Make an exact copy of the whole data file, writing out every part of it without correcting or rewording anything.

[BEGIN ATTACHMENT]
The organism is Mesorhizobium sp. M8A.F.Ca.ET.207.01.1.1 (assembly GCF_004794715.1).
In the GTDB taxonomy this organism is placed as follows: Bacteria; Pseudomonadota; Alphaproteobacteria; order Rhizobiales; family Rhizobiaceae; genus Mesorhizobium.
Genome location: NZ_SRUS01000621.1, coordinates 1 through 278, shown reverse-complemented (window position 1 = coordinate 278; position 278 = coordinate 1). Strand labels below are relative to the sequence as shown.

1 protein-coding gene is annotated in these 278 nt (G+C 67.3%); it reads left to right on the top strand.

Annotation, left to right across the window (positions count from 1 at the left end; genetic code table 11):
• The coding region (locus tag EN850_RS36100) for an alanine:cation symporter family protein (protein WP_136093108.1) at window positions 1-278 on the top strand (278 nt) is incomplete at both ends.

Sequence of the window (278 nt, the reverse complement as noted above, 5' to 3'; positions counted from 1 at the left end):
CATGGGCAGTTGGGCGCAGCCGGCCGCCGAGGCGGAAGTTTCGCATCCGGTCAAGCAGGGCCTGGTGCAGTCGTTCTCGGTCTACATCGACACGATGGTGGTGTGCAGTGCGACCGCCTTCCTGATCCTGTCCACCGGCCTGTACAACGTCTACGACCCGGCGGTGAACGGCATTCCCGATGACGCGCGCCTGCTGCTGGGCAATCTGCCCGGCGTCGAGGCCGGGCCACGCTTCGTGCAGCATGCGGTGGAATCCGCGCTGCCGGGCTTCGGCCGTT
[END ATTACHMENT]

The organism is Mesorhizobium sp. M8A.F.Ca.ET.207.01.1.1 (assembly GCF_004794715.1).
In the GTDB taxonomy this organism is placed as follows: Bacteria; Pseudomonadota; Alphaproteobacteria; order Rhizobiales; family Rhizobiaceae; genus Mesorhizobium.
Genome location: NZ_SRUS01000621.1, coordinates 1 through 278, shown reverse-complemented (window position 1 = coordinate 278; position 278 = coordinate 1). Strand labels below are relative to the sequence as shown.

1 protein-coding gene is annotated in these 278 nt (G+C 67.3%); it reads left to right on the top strand.

Annotation, left to right across the window (positions count from 1 at the left end; genetic code table 11):
• The coding region (locus tag EN850_RS36100) for an alanine:cation symporter family protein (protein WP_136093108.1) at window positions 1-278 on the top strand (278 nt) is incomplete at both ends.

Sequence of the window (278 nt, the reverse complement as noted above, 5' to 3'; positions counted from 1 at the left end):
CATGGGCAGTTGGGCGCAGCCGGCCGCCGAGGCGGAAGTTTCGCATCCGGTCAAGCAGGGCCTGGTGCAGTCGTTCTCGGTCTACATCGACACGATGGTGGTGTGCAGTGCGACCGCCTTCCTGATCCTGTCCACCGGCCTGTACAACGTCTACGACCCGGCGGTGAACGGCATTCCCGATGACGCGCGCCTGCTGCTGGGCAATCTGCCCGGCGTCGAGGCCGGGCCACGCTTCGTGCAGCATGCGGTGGAATCCGCGCTGCCGGGCTTCGGCCGTT